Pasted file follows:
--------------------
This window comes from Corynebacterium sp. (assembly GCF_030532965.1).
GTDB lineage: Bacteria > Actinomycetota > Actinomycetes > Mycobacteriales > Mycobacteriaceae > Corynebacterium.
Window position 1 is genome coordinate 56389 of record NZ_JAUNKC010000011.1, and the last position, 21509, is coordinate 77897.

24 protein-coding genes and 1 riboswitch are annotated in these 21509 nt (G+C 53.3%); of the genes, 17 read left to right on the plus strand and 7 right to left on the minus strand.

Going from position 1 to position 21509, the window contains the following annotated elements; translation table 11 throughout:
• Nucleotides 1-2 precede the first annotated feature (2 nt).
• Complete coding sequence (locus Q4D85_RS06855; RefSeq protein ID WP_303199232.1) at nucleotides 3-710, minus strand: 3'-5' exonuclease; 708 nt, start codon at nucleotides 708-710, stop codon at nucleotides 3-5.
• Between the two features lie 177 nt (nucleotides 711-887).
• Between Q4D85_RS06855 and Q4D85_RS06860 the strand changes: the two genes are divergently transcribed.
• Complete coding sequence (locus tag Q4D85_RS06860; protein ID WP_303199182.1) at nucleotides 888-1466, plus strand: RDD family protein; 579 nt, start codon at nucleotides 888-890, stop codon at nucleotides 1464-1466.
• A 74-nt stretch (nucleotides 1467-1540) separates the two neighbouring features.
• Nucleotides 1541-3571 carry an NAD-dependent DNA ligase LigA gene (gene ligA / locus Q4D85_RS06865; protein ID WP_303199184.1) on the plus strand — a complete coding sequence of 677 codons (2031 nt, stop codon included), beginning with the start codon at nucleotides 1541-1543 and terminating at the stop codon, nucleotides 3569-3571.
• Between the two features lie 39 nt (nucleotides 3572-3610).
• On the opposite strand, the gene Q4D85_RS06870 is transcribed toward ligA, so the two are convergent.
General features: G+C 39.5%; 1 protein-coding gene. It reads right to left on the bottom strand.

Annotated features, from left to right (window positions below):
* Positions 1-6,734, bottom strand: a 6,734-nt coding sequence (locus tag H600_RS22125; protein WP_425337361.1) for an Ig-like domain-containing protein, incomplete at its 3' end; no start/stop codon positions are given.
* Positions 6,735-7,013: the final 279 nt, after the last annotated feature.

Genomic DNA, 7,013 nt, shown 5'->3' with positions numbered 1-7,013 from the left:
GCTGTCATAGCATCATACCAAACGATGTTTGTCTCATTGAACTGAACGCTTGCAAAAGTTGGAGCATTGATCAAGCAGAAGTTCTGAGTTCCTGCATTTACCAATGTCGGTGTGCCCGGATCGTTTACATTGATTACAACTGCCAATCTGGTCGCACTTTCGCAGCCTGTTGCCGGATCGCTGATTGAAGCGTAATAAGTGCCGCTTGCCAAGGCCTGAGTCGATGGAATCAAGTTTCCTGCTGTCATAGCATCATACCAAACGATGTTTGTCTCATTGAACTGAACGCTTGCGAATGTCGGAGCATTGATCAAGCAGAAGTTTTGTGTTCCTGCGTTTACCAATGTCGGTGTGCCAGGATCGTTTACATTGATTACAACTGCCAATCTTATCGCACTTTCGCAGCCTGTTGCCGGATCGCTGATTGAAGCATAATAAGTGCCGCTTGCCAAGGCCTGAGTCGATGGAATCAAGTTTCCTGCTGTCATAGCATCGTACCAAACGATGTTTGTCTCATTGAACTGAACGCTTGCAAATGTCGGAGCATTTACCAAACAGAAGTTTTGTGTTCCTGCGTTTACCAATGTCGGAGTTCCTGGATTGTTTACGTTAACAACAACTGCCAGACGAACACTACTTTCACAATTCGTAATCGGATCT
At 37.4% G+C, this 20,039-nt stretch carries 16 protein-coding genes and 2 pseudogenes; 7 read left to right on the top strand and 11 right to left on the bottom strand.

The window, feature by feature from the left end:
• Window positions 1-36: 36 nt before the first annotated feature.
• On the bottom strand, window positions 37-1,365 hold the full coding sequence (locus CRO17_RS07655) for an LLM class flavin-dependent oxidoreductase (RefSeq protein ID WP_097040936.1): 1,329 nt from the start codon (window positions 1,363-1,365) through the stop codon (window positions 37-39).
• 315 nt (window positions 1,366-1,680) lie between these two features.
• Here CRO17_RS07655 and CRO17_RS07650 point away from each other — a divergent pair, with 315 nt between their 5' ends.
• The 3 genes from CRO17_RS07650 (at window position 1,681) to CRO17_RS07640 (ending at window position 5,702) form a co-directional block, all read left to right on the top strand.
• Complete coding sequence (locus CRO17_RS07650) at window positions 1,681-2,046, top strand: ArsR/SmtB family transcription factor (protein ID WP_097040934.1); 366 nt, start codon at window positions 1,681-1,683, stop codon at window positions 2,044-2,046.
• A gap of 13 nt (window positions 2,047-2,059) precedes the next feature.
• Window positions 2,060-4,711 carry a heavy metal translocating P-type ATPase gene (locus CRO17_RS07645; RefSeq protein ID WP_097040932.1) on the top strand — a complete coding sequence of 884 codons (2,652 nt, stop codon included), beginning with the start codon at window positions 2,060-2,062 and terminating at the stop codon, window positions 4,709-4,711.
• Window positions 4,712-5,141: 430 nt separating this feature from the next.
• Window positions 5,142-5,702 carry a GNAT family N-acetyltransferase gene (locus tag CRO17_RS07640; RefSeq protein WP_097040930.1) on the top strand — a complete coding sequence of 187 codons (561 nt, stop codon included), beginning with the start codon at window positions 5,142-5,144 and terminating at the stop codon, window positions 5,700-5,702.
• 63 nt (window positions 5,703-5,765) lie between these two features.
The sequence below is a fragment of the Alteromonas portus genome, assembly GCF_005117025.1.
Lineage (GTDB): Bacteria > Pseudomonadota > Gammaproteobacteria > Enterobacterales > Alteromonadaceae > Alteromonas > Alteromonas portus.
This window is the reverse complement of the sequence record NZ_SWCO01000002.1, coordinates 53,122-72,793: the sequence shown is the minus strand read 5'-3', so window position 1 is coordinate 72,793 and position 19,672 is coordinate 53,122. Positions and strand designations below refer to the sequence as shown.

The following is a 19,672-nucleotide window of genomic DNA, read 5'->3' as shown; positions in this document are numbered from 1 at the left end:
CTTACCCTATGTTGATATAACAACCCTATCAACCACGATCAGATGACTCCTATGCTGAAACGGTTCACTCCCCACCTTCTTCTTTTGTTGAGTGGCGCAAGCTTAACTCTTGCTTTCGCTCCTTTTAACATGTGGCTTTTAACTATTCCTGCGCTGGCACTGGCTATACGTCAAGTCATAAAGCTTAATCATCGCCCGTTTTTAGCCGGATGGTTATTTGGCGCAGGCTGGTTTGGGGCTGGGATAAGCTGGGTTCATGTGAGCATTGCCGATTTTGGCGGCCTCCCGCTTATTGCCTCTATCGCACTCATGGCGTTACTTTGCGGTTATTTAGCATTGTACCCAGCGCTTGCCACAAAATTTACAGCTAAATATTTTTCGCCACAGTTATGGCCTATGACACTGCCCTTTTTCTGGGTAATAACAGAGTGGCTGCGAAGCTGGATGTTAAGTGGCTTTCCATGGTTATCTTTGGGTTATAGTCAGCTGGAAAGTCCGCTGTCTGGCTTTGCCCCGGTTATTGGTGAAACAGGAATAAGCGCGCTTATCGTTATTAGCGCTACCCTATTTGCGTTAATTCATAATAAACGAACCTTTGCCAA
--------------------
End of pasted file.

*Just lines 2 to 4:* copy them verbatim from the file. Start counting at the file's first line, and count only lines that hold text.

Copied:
GTDB lineage: Bacteria > Actinomycetota > Actinomycetes > Mycobacteriales > Mycobacteriaceae > Corynebacterium.
Window position 1 is genome coordinate 56389 of record NZ_JAUNKC010000011.1, and the last position, 21509, is coordinate 77897.

24 protein-coding genes and 1 riboswitch are annotated in these 21509 nt (G+C 53.3%); of the genes, 17 read left to right on the plus strand and 7 right to left on the minus strand.